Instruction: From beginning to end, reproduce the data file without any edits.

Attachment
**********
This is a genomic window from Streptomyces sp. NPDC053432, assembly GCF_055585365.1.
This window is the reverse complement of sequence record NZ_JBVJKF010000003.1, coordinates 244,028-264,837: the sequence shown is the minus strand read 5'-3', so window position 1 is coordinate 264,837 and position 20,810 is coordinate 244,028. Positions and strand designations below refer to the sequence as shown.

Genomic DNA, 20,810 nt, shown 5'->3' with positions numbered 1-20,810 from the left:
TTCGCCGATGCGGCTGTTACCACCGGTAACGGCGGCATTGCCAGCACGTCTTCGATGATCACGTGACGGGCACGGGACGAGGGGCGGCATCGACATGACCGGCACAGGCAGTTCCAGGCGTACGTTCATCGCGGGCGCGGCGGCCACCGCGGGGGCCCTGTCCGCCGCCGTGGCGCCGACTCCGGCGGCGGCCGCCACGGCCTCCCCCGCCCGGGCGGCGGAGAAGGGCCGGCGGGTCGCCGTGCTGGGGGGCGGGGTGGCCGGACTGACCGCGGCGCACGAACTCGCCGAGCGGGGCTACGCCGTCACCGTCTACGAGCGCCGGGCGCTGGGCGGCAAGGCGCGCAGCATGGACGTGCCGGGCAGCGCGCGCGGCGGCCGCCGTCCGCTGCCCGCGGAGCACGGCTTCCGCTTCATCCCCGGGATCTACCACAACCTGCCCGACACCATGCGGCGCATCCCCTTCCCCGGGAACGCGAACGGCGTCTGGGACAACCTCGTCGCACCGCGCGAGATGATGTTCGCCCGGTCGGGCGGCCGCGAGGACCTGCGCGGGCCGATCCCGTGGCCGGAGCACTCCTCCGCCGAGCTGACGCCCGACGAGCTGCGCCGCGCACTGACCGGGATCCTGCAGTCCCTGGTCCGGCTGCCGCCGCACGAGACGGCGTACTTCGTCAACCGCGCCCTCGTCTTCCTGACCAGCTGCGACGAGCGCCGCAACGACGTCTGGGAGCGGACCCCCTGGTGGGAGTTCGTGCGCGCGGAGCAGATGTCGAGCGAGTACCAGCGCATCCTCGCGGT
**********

This is a genomic window from Streptomyces sp. NPDC053432, assembly GCF_055585365.1.
This window is the reverse complement of sequence record NZ_JBVJKF010000003.1, coordinates 244,028-264,837: the sequence shown is the minus strand read 5'-3', so window position 1 is coordinate 264,837 and position 20,810 is coordinate 244,028. Positions and strand designations below refer to the sequence as shown.

Genomic DNA, 20,810 nt, shown 5'->3' with positions numbered 1-20,810 from the left:
TTCGCCGATGCGGCTGTTACCACCGGTAACGGCGGCATTGCCAGCACGTCTTCGATGATCACGTGACGGGCACGGGACGAGGGGCGGCATCGACATGACCGGCACAGGCAGTTCCAGGCGTACGTTCATCGCGGGCGCGGCGGCCACCGCGGGGGCCCTGTCCGCCGCCGTGGCGCCGACTCCGGCGGCGGCCGCCACGGCCTCCCCCGCCCGGGCGGCGGAGAAGGGCCGGCGGGTCGCCGTGCTGGGGGGCGGGGTGGCCGGACTGACCGCGGCGCACGAACTCGCCGAGCGGGGCTACGCCGTCACCGTCTACGAGCGCCGGGCGCTGGGCGGCAAGGCGCGCAGCATGGACGTGCCGGGCAGCGCGCGCGGCGGCCGCCGTCCGCTGCCCGCGGAGCACGGCTTCCGCTTCATCCCCGGGATCTACCACAACCTGCCCGACACCATGCGGCGCATCCCCTTCCCCGGGAACGCGAACGGCGTCTGGGACAACCTCGTCGCACCGCGCGAGATGATGTTCGCCCGGTCGGGCGGCCGCGAGGACCTGCGCGGGCCGATCCCGTGGCCGGAGCACTCCTCCGCCGAGCTGACGCCCGACGAGCTGCGCCGCGCACTGACCGGGATCCTGCAGTCCCTGGTCCGGCTGCCGCCGCACGAGACGGCGTACTTCGTCAACCGCGCCCTCGTCTTCCTGACCAGCTGCGACGAGCGCCGCAACGACGTCTGGGAGCGGACCCCCTGGTGGGAGTTCGTGCGCGCGGAGCAGATGTCGAGCGAGTACCAGCGCATCCTCGCGGT